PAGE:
From May to October, you can take daily cruises from Kissamos port (42 km west of Chania), to Gramvousa and Balos leaving in the morning and returning in the evening. Gramvousa (also called Tigani peninsula) has a castle on top of the island built by the Venetians to protect Crete from a Turkish occupation. It was one of the last unconquered bastions and it was the first area of Crete to be liberated from the Turks in 1825 (Turks were not expelled from all the rest of Crete until 1898). 3000 Cretan rebels were planning operations from Gramvousa.During this period of turmoil, the residents of the island started looting boats passing through, which gained the island its pirate reputation! The Gramvousa/Balos region is a protected biotope. There are 400 different plants on Gramvousa, 26 of them endemic to Crete. The Anthemis glaberrima (a type of daisy), the Allium platakisi (a wild onion) and the Silene litegripetala are found only in this area and are protected species. In the shallow parts of the sea, the Mediterranean plant Posidonia oceanica thrives, providing shelter for marine life. 98 bird species have been reported in the area. 20 of them are protected and 14 of them are threatened species (like the vulture Europe Gypaetusbarbatus). The Mediterranean seal (Monachus Monachus) and the Caretta Caretta turtle find shelter in this area. Also, a herd of wild donkeys lives on the peninsula.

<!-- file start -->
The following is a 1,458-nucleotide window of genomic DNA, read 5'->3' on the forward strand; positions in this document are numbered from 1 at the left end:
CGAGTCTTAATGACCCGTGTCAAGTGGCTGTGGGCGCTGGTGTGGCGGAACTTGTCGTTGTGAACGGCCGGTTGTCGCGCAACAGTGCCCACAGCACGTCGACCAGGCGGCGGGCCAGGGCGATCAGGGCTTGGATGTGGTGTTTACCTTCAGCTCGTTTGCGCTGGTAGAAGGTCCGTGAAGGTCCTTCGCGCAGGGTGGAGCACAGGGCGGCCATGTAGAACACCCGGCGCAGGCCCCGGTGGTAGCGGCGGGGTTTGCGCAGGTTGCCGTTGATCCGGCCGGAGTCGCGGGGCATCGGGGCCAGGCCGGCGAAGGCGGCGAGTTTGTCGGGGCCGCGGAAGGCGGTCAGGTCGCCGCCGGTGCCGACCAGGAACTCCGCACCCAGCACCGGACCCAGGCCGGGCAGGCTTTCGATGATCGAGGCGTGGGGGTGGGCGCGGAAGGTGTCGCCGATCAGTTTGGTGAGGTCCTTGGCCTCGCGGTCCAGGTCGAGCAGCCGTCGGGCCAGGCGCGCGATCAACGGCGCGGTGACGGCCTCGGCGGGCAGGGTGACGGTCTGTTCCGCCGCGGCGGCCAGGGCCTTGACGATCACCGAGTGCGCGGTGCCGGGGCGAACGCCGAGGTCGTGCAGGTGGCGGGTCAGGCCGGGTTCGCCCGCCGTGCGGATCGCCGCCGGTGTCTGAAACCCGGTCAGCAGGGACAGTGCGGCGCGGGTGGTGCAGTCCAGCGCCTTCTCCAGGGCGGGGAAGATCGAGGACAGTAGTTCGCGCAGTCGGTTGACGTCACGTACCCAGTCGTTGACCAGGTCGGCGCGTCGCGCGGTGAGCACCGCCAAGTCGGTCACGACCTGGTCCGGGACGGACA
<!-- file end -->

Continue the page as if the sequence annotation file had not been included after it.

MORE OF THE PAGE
Visit the huge indoor market in the centre of Chania
This vast agora (market) is a bustling noisy colourful place, where the abundance of fruit, vegetables, fresh fish, meat and everything edible is spread out over four sections fashioned like a cross. It is based on the famous marketplace of Marseille. There are plenty of bargains to haggle for and great produce for barbecues.
Wine tasting with a bit of history